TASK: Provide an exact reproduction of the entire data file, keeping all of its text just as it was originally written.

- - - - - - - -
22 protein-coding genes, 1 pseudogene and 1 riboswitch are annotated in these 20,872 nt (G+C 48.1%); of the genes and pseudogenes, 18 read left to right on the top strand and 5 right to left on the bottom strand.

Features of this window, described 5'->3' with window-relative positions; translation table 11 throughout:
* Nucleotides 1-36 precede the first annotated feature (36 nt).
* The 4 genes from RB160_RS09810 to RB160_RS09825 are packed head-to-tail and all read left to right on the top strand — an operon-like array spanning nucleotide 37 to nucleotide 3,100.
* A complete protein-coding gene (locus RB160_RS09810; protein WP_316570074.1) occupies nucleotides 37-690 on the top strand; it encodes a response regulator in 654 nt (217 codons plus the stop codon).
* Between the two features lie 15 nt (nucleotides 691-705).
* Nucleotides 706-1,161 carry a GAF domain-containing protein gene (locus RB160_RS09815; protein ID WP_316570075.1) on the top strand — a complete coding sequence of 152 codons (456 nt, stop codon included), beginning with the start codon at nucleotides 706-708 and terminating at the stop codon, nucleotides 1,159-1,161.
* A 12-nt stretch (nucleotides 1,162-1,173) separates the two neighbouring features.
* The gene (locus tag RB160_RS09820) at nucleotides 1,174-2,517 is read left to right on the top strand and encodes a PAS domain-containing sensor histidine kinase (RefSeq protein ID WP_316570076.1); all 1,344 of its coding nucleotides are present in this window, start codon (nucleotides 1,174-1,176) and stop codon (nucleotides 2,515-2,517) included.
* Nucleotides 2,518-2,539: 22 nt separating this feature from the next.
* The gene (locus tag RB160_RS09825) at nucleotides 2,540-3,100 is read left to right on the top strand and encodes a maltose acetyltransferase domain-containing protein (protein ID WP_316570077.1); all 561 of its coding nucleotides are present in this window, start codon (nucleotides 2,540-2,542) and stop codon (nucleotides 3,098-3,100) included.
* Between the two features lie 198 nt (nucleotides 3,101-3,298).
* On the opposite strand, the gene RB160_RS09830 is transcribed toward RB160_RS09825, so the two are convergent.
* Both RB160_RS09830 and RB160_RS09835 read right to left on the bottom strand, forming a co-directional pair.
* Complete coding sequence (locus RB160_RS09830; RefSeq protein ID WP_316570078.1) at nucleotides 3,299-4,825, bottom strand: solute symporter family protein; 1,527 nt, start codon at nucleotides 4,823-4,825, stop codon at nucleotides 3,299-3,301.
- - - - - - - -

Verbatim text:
22 protein-coding genes, 1 pseudogene and 1 riboswitch are annotated in these 20,872 nt (G+C 48.1%); of the genes and pseudogenes, 18 read left to right on the top strand and 5 right to left on the bottom strand.

Features of this window, described 5'->3' with window-relative positions; translation table 11 throughout:
* Nucleotides 1-36 precede the first annotated feature (36 nt).
* The 4 genes from RB160_RS09810 to RB160_RS09825 are packed head-to-tail and all read left to right on the top strand — an operon-like array spanning nucleotide 37 to nucleotide 3,100.
* A complete protein-coding gene (locus RB160_RS09810; protein WP_316570074.1) occupies nucleotides 37-690 on the top strand; it encodes a response regulator in 654 nt (217 codons plus the stop codon).
* Between the two features lie 15 nt (nucleotides 691-705).
* Nucleotides 706-1,161 carry a GAF domain-containing protein gene (locus RB160_RS09815; protein ID WP_316570075.1) on the top strand — a complete coding sequence of 152 codons (456 nt, stop codon included), beginning with the start codon at nucleotides 706-708 and terminating at the stop codon, nucleotides 1,159-1,161.
* A 12-nt stretch (nucleotides 1,162-1,173) separates the two neighbouring features.
* The gene (locus tag RB160_RS09820) at nucleotides 1,174-2,517 is read left to right on the top strand and encodes a PAS domain-containing sensor histidine kinase (RefSeq protein ID WP_316570076.1); all 1,344 of its coding nucleotides are present in this window, start codon (nucleotides 1,174-1,176) and stop codon (nucleotides 2,515-2,517) included.
* Nucleotides 2,518-2,539: 22 nt separating this feature from the next.
* The gene (locus tag RB160_RS09825) at nucleotides 2,540-3,100 is read left to right on the top strand and encodes a maltose acetyltransferase domain-containing protein (protein ID WP_316570077.1); all 561 of its coding nucleotides are present in this window, start codon (nucleotides 2,540-2,542) and stop codon (nucleotides 3,098-3,100) included.
* Between the two features lie 198 nt (nucleotides 3,101-3,298).
* On the opposite strand, the gene RB160_RS09830 is transcribed toward RB160_RS09825, so the two are convergent.
* Both RB160_RS09830 and RB160_RS09835 read right to left on the bottom strand, forming a co-directional pair.
* Complete coding sequence (locus RB160_RS09830; RefSeq protein ID WP_316570078.1) at nucleotides 3,299-4,825, bottom strand: solute symporter family protein; 1,527 nt, start codon at nucleotides 4,823-4,825, stop codon at nucleotides 3,299-3,301.